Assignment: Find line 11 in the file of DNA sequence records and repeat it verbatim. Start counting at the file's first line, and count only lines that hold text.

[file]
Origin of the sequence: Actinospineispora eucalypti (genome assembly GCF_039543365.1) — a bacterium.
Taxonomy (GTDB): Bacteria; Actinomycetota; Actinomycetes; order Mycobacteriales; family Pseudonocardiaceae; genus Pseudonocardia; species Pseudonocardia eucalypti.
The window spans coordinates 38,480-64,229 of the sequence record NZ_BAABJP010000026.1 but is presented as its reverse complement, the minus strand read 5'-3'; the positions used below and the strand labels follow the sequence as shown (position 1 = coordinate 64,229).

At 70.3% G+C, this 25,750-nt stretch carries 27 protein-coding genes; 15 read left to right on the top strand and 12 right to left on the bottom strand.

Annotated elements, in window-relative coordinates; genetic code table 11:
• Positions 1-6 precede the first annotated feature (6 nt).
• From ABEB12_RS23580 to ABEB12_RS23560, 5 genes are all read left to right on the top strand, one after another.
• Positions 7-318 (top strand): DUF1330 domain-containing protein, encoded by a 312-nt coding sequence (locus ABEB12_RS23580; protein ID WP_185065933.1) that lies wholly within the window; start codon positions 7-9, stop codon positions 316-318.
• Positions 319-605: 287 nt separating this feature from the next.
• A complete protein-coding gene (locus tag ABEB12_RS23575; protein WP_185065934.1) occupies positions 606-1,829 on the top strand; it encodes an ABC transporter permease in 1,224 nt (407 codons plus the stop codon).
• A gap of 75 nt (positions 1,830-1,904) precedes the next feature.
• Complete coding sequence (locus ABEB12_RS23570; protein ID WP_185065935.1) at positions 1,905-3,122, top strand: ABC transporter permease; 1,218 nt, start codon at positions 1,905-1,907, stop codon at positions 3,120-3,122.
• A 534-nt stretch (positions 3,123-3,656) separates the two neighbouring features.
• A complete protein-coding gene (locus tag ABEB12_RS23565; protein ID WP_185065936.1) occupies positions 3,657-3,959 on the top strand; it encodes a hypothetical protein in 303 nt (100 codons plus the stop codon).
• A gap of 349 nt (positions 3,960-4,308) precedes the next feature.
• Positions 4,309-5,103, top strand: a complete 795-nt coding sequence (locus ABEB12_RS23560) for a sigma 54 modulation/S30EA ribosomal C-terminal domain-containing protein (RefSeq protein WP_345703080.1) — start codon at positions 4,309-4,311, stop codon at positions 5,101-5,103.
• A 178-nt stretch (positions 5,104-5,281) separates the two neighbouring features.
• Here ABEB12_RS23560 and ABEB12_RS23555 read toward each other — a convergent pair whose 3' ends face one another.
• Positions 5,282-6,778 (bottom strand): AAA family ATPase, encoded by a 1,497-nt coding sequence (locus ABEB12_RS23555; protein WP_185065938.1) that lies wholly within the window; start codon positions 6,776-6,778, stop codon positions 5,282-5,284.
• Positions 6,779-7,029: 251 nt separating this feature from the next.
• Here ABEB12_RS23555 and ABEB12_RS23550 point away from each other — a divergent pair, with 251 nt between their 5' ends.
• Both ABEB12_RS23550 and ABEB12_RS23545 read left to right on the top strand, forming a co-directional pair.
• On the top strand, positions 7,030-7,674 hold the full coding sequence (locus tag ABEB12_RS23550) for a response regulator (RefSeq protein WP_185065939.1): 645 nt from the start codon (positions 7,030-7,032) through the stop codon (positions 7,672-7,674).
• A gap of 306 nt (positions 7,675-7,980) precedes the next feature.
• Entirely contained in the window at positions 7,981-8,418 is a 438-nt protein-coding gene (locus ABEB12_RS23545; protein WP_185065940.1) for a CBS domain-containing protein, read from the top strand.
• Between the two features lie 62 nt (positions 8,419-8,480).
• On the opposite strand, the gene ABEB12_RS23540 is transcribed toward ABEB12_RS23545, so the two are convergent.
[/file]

• A gap of 75 nt (positions 1,830-1,904) precedes the next feature.